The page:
The business model of Facebook, and other Big Tech companies, is to wring as much data as possible from people’s online behavior and sell it to advertisers. The AI outlined in the project could extend that reach to people’s everyday offline behavior, revealing what objects are around your home, what activities you enjoyed, who you spent time with, and even where your gaze lingered—an unprecedented degree of personal information.
“There’s work on privacy that needs to be done as you take this out of the world of exploratory research and into something that’s a product,” says Grauman. “That work could even be inspired by this project.”
The biggest previous data set of first-person video consists of 100 hours of footage of people in the kitchen. The Ego4D data set consists of 3,025 hours of video recorded by 855 people in 73 different locations across nine countries (US, UK, India, Japan, Italy, Singapore, Saudi Arabia, Colombia, and Rwanda).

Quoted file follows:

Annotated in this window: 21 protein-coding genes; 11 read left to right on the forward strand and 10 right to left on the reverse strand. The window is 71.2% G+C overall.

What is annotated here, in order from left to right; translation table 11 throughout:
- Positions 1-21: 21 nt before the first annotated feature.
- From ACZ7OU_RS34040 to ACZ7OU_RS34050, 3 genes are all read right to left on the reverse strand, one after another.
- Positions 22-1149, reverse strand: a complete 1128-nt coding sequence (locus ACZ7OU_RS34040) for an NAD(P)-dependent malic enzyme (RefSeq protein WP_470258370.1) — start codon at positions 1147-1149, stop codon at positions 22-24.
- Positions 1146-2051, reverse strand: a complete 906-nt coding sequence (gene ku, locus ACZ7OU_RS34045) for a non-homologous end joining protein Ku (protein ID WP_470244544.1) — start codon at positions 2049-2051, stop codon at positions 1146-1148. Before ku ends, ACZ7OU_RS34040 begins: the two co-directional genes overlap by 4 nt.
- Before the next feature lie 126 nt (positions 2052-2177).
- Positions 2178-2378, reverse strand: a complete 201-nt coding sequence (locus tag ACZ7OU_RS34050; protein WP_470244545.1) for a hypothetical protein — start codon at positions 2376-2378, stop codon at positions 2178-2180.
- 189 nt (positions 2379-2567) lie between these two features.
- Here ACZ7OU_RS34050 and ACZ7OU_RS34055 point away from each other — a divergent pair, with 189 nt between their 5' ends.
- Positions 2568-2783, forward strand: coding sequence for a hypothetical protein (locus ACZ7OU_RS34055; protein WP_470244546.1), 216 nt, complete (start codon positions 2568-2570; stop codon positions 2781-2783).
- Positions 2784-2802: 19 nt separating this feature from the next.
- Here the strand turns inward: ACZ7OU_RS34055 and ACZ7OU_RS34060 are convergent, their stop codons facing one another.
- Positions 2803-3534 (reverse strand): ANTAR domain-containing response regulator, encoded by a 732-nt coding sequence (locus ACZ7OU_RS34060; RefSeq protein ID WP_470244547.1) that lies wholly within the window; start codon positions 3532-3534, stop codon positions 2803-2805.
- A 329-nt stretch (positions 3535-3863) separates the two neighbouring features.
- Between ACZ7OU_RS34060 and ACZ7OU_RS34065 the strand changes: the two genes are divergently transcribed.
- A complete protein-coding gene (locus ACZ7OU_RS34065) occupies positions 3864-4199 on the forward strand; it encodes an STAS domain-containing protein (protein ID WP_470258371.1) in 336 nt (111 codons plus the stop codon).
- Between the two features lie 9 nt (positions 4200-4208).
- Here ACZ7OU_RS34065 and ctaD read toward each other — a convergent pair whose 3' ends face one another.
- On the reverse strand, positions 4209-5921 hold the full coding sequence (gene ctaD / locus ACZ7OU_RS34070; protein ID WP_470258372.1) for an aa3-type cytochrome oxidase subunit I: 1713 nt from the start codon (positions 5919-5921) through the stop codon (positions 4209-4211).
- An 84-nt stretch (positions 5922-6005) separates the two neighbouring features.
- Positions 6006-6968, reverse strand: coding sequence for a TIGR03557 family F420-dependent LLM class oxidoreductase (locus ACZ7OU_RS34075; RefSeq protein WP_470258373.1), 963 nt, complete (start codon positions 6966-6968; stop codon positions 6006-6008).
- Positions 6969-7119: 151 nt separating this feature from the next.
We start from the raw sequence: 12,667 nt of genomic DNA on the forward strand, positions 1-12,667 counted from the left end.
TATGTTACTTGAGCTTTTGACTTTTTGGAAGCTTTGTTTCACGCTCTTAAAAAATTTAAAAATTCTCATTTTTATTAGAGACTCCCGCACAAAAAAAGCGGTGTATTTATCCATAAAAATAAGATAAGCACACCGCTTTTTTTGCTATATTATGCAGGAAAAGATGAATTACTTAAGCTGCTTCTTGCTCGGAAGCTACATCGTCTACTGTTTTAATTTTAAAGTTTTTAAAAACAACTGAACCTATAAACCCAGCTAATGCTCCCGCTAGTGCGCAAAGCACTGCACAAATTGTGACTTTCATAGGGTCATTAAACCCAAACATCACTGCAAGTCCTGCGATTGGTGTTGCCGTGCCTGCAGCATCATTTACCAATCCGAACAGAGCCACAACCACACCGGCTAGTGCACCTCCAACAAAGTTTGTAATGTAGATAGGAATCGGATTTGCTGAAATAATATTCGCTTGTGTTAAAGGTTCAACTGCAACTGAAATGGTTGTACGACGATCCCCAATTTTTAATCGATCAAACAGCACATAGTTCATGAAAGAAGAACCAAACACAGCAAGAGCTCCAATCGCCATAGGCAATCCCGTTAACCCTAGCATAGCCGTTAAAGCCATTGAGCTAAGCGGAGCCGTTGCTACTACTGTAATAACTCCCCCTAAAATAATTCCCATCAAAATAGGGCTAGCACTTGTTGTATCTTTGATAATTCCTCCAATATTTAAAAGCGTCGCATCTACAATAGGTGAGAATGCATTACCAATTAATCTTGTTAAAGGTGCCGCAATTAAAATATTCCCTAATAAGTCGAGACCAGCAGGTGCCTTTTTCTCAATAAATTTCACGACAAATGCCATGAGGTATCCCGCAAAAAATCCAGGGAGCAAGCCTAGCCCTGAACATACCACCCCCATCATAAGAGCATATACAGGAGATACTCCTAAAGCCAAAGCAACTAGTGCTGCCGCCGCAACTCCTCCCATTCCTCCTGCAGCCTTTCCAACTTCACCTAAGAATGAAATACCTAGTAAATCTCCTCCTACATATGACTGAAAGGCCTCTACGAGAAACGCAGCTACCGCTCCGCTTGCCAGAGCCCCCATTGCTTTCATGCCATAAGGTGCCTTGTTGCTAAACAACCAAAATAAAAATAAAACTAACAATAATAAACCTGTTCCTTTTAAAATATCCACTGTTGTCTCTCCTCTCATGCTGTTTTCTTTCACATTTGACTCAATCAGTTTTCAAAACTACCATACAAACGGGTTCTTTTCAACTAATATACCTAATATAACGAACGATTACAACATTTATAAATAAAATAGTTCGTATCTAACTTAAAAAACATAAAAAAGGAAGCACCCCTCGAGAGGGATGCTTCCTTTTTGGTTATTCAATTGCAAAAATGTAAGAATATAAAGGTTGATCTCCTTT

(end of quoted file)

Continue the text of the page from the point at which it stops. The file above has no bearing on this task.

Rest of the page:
The participants had different ages and backgrounds; some were recruited for their visually interesting occupations, such as bakers, mechanics, carpenters, and landscapers.
Previous data sets typically consisted of semi-scripted video clips only a few seconds long. For Ego4D, participants wore head-mounted cameras for up to 10 hours at a time and captured first-person video of unscripted daily activities, including walking along a street, reading, doing laundry, shopping, playing with pets, playing board games, and interacting with other people. Some of the footage also includes audio, data about where the participants’ gaze was focused, and multiple perspectives on the same scene. It’s the first data set of its kind, says Ryoo.
This NASA spacecraft is on its way to Jupiter’s mysterious asteroid swarms
Lucy will take black-and-white and color images, and use a diamond beam splitter to shine far-infrared light at the asteroids to take their temperature and make maps of their surface. It will also collect other measurements as it flies by. This data could help scientists understand how the planets may have formed.